Kingaroy & District Vintage Machinery Club president Matt Lonsdale with Alison L. Murray at the former Rest Rooms building on Sunday afternoon

July 26, 2020

A small building at Kingaroy Hospital which has served the community for more than 60 years is on the move again!

Recent visitors to the hospital would know the building as the canteen, run by the Kingaroy Hospital Auxiliary, but its history as a community facility stretches back much further than that.

And now, thanks to Queensland Health and the Kingaroy & District Vintage Machinery Club, it will continue to serve the community well into the future … just at a different location.

The canteen building was loaded on to the back of a semi-trailer on Sunday afternoon, the first step towards its new life at the Machinery Club’s grounds at Butwell Park, near Kingaroy Airport.

The move became necessary due to the new Kingaroy Hospital construction project.

Queensland Health offered the building for tender in May.

Auxiliary president / secretary Alison L. Murray said she was happy it had found a new home.

The building dates back to 1959 when fundraising began in the local community to build a Rest Room for families visiting relatives in Kingaroy General Hospital.

Alison said the Red Cross headquarters loaned £5000 towards the project.

A local appeal plus a £1000 bequest from the estate of Mr T. Gawn made the construction a reality.  Local residents helped paint the building.

The Rest Rooms were officially opened on February 25, 1961, during a Red Cross fete at the hospital.

Alison said the building was originally located on the corner of Albert and Youngman streets.

Over the years, it has housed different community services: family accommodation, the Red Cross Blood Bank (from about 1980), a patient library (1972-96), and a medical library for hospital staff.

In 1983, the building was shifted about 500 metres within the hospital grounds.

In its new location, near the helipad, it continued as an accommodation venue, library and Blood Bank. Medical aids, equipment and baby capsules were also offered for hire.

Unfortunately, the Kingaroy Red Cross Group closed in May 2006 however the Rest Rooms continued to provide accommodation for patients’ families until 2011.

In 2012, the building started a new chapter in its life.

The Kingaroy Hospital Auxiliary was offered it after the original Farrhome Building, which had housed the canteen, was deemed unsafe.

Renovations and refurbishments were again supported by local residents and community groups.

Volunteers stripped down the walls and in-kind donations were gratefully received, eg. a hot water system, concrete ramp, and money to paint the building.

“Without the efforts of Richard Rose, Ron Roberts, community groups, Sandra Beetham, David Morton and Marjorie McKewen, the canteen would have closed down, and the building would have sat idle,” Alison said.

The community support enabled the Auxiliary to create a dining area – which was named in honour of former Auxiliary president Dr Julian Mullins in 2014 – a large serving area, and a disabled bathroom.

Auxiliary volunteers provided home-cooked meals at a reasonable price five days a week to staff, patients’ families and the general public – a role that has been continuing until recently.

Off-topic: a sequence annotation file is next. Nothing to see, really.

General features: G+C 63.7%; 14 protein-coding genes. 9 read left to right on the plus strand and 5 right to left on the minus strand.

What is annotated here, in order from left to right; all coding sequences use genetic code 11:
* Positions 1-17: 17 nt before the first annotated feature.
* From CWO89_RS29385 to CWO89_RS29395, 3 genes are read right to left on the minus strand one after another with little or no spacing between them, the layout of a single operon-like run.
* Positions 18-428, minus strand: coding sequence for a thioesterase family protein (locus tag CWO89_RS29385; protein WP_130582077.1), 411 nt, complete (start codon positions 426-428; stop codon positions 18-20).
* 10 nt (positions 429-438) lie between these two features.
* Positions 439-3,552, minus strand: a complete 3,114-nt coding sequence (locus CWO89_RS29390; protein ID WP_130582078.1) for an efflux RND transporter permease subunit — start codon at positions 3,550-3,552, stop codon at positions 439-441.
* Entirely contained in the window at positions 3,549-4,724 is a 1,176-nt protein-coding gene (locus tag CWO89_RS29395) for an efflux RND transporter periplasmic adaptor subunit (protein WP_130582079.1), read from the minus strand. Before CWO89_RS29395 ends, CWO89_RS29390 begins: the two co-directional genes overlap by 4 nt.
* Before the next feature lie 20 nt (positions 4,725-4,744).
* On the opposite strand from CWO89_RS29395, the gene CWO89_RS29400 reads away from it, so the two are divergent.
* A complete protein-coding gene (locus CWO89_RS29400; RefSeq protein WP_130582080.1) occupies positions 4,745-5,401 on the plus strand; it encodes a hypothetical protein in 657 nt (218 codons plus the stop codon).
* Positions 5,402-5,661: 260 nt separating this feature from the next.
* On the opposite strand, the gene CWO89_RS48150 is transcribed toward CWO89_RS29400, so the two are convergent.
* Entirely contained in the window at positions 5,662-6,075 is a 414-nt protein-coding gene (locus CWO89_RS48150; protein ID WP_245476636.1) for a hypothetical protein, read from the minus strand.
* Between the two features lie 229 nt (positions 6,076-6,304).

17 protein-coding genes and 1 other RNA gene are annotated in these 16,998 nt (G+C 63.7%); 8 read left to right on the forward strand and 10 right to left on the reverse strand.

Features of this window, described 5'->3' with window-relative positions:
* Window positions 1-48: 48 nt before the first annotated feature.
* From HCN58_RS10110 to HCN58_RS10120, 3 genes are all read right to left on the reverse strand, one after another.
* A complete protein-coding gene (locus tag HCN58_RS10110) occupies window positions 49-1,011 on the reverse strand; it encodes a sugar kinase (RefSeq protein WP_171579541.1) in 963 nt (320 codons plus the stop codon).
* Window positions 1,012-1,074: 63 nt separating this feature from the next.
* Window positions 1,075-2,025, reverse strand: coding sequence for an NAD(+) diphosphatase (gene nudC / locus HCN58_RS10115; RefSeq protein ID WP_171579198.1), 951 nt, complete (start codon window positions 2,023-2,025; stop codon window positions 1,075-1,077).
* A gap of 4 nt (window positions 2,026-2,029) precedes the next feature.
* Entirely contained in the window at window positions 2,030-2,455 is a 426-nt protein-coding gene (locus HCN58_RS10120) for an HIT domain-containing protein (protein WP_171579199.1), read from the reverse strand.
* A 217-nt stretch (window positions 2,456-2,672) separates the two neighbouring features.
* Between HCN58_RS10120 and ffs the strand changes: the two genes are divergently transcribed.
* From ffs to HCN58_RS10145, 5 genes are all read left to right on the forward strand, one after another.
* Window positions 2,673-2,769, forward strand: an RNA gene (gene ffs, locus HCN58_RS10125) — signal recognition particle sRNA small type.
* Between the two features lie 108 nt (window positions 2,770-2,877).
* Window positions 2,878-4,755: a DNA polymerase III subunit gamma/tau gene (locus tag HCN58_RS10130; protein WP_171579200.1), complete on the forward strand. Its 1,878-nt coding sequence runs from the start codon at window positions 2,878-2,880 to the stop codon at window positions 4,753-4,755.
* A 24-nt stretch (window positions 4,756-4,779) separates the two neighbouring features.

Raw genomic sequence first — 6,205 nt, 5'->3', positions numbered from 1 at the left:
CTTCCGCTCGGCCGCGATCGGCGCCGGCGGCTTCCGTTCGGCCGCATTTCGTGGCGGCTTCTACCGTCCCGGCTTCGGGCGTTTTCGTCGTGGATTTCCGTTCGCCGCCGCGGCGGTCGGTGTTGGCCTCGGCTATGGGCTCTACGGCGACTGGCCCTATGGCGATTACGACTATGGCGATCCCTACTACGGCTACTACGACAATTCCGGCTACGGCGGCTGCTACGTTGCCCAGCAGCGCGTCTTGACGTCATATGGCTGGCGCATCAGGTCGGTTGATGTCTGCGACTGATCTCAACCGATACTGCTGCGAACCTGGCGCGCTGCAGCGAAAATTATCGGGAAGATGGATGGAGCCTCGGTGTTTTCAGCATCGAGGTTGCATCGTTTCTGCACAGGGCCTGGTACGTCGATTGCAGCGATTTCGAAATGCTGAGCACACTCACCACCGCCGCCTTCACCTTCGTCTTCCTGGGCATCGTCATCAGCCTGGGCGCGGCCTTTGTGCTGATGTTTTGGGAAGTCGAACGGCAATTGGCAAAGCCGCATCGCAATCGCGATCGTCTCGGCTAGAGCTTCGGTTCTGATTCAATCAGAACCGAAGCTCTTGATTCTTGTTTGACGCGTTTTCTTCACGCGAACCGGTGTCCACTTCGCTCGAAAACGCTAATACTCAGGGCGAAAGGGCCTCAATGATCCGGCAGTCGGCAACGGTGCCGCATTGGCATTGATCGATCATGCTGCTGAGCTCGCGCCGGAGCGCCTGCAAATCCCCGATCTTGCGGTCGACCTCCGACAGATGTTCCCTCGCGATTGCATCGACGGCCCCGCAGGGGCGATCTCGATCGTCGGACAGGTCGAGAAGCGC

Funds raised were used to purchase furnishings and equipment for Kingaroy Hospital.

Alison said that since 1991 more than $300,000 worth of furnishings and equipment have been donated by the Auxiliary to Kingaroy Hospital or services associated with it.

“The Hospital Auxiliary team have many fond memories of the building, including conversations with staff, patients and the general public, whilst preparing meals; selling knitted items kindly donated by the Kingaroy Knitters Group and, when time permitted, enjoying a cuppa and afternoon tea together in the Canteen dining room,” Alison said.

She said that without the help of Jo Shaw (Executive Director Rural, Darling Downs Health), South Burnett Regional Council and Matt Lonsdale, from the Kingaroy & District Machinery Club., the building would have been demolished.

“It is wonderful to see a community building, built and paid for by the local Kingaroy community, still going strong after nearly 60 years; and about to join another local Kingaroy community group,” Alison said.

Related articles:

UPDATE July 27: The building has made it to its new home at the club’s grounds.

The former canteen building was placed on a low-loader on Sunday for transport to its new home near Kingaroy Airport
FLASHBACK: Auxiliary volunteers in the new Kingaroy Hospital Canteen Dining Room in 2012 … Dr Julian Mullins, Marjorie McKewen, Sandra Beetham, Alison L. Murray and canteen convenor David Morton (Photo: KHA)
The former Rest Rooms building after it was completely refurbished as the Kingaroy Hospital Canteen (Photo: KHA)

Anderssons Fruit Market for quality fruits and vegetables

One Response to "New Life For Hospital Canteen"

  1. Keith Campbell  July 29, 2020

    Congratulations to Alison Murray – president of Kingaroy Hospital Auxiliary – for going above and beyond to ensure that the canteen building at the Kingaroy Hospital was preserved to enjoy a new life at the Kingaroy and District Vintage Machinery Club’s site at the Kingaroy Airport precinct.

    The alternative was to demolish or sell for private or commercial use. Alison wanted to ensure that this building which has considerable community financial and volunteer support attached to its history was preserved for use by another not-for-profit community group.

    Thanks to Queensland Health and the Kingaroy Vintage Machinery Club for enabling this building movement to take place.

    Reply

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